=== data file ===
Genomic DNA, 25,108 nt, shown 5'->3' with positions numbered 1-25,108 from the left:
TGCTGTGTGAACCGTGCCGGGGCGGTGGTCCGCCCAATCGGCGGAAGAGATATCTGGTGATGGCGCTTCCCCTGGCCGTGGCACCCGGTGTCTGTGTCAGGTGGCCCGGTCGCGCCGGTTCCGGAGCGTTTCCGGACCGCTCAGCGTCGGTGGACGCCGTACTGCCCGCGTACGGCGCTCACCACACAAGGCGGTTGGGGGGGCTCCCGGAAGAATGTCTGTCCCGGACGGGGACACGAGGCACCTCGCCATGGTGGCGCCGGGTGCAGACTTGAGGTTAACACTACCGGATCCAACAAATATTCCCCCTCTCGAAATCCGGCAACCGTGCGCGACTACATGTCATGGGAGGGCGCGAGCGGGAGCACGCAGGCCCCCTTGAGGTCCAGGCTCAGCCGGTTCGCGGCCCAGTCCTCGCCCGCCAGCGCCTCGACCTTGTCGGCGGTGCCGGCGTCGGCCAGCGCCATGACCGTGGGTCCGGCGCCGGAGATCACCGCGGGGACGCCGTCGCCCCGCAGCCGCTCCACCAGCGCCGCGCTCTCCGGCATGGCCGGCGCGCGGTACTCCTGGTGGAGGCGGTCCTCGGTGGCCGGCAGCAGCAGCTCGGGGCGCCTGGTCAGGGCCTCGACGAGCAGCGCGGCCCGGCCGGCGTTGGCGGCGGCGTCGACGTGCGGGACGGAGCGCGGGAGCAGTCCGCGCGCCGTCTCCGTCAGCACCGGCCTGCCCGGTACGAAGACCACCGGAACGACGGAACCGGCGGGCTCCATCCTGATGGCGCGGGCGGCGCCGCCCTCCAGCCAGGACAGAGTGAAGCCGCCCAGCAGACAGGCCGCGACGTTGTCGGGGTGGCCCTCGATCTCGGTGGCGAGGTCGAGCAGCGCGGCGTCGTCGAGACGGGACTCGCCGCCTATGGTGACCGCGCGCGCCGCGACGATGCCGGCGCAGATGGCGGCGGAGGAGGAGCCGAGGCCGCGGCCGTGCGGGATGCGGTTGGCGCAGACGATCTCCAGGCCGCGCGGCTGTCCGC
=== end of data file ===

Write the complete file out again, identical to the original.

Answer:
Genomic DNA, 25,108 nt, shown 5'->3' with positions numbered 1-25,108 from the left:
TGCTGTGTGAACCGTGCCGGGGCGGTGGTCCGCCCAATCGGCGGAAGAGATATCTGGTGATGGCGCTTCCCCTGGCCGTGGCACCCGGTGTCTGTGTCAGGTGGCCCGGTCGCGCCGGTTCCGGAGCGTTTCCGGACCGCTCAGCGTCGGTGGACGCCGTACTGCCCGCGTACGGCGCTCACCACACAAGGCGGTTGGGGGGGCTCCCGGAAGAATGTCTGTCCCGGACGGGGACACGAGGCACCTCGCCATGGTGGCGCCGGGTGCAGACTTGAGGTTAACACTACCGGATCCAACAAATATTCCCCCTCTCGAAATCCGGCAACCGTGCGCGACTACATGTCATGGGAGGGCGCGAGCGGGAGCACGCAGGCCCCCTTGAGGTCCAGGCTCAGCCGGTTCGCGGCCCAGTCCTCGCCCGCCAGCGCCTCGACCTTGTCGGCGGTGCCGGCGTCGGCCAGCGCCATGACCGTGGGTCCGGCGCCGGAGATCACCGCGGGGACGCCGTCGCCCCGCAGCCGCTCCACCAGCGCCGCGCTCTCCGGCATGGCCGGCGCGCGGTACTCCTGGTGGAGGCGGTCCTCGGTGGCCGGCAGCAGCAGCTCGGGGCGCCTGGTCAGGGCCTCGACGAGCAGCGCGGCCCGGCCGGCGTTGGCGGCGGCGTCGACGTGCGGGACGGAGCGCGGGAGCAGTCCGCGCGCCGTCTCCGTCAGCACCGGCCTGCCCGGTACGAAGACCACCGGAACGACGGAACCGGCGGGCTCCATCCTGATGGCGCGGGCGGCGCCGCCCTCCAGCCAGGACAGAGTGAAGCCGCCCAGCAGACAGGCCGCGACGTTGTCGGGGTGGCCCTCGATCTCGGTGGCGAGGTCGAGCAGCGCGGCGTCGTCGAGACGGGACTCGCCGCCTATGGTGACCGCGCGCGCCGCGACGATGCCGGCGCAGATGGCGGCGGAGGAGGAGCCGAGGCCGCGGCCGTGCGGGATGCGGTTGGCGCAGACGATCTCCAGGCCGCGCGGCTGTCCGC